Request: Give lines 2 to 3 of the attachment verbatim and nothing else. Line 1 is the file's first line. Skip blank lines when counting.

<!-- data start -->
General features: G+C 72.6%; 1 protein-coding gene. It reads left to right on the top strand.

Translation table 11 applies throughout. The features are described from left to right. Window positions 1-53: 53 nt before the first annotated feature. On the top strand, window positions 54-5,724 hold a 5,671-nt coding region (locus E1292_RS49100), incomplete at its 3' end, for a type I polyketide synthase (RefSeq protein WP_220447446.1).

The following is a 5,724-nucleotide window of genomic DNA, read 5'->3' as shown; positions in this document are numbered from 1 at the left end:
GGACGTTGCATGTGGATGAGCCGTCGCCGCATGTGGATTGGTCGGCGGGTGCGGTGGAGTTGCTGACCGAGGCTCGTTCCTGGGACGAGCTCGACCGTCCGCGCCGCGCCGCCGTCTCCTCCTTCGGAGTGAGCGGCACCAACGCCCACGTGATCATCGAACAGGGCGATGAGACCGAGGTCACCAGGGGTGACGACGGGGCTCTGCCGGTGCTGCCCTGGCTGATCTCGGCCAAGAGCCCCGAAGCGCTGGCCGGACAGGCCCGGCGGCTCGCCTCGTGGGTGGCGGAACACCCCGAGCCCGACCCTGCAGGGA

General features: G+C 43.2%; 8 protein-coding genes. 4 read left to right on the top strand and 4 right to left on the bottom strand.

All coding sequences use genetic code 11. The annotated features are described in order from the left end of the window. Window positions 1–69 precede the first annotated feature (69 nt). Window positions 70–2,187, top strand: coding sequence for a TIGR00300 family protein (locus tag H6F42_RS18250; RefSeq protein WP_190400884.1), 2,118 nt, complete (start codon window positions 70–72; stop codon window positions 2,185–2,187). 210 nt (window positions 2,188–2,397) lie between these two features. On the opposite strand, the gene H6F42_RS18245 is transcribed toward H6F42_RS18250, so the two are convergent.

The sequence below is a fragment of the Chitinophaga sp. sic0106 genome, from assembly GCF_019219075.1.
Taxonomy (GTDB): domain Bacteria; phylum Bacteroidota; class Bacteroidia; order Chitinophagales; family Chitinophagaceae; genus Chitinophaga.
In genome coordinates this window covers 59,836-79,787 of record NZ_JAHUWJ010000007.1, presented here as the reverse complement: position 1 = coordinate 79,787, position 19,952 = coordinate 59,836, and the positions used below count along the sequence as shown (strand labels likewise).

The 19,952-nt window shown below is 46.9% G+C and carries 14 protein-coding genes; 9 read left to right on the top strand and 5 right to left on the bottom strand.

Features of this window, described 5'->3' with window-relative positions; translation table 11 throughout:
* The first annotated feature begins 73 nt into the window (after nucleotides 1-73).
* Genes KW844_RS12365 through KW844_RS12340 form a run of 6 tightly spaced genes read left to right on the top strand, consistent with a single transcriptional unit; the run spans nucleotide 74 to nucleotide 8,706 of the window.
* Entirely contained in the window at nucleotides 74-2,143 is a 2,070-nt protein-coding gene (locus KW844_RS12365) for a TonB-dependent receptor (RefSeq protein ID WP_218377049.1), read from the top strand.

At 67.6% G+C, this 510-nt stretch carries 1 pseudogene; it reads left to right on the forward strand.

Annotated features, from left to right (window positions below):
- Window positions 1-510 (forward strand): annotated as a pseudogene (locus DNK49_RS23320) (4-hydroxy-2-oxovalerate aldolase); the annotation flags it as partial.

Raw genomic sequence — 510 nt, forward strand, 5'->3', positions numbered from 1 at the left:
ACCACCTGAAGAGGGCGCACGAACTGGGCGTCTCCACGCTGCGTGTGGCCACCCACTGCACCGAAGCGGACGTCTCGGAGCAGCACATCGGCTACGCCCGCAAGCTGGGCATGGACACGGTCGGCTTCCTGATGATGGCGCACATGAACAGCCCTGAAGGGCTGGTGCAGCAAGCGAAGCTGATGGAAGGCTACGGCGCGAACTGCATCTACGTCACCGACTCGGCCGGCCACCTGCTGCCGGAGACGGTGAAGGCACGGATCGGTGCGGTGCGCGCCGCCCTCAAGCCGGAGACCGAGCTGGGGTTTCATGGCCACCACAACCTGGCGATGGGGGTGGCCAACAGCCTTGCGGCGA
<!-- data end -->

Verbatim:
Translation table 11 applies throughout. The features are described from left to right. Window positions 1-53: 53 nt before the first annotated feature. On the top strand, window positions 54-5,724 hold a 5,671-nt coding region (locus E1292_RS49100), incomplete at its 3' end, for a type I polyketide synthase (RefSeq protein WP_220447446.1).

The following is a 5,724-nucleotide window of genomic DNA, read 5'->3' as shown; positions in this document are numbered from 1 at the left end: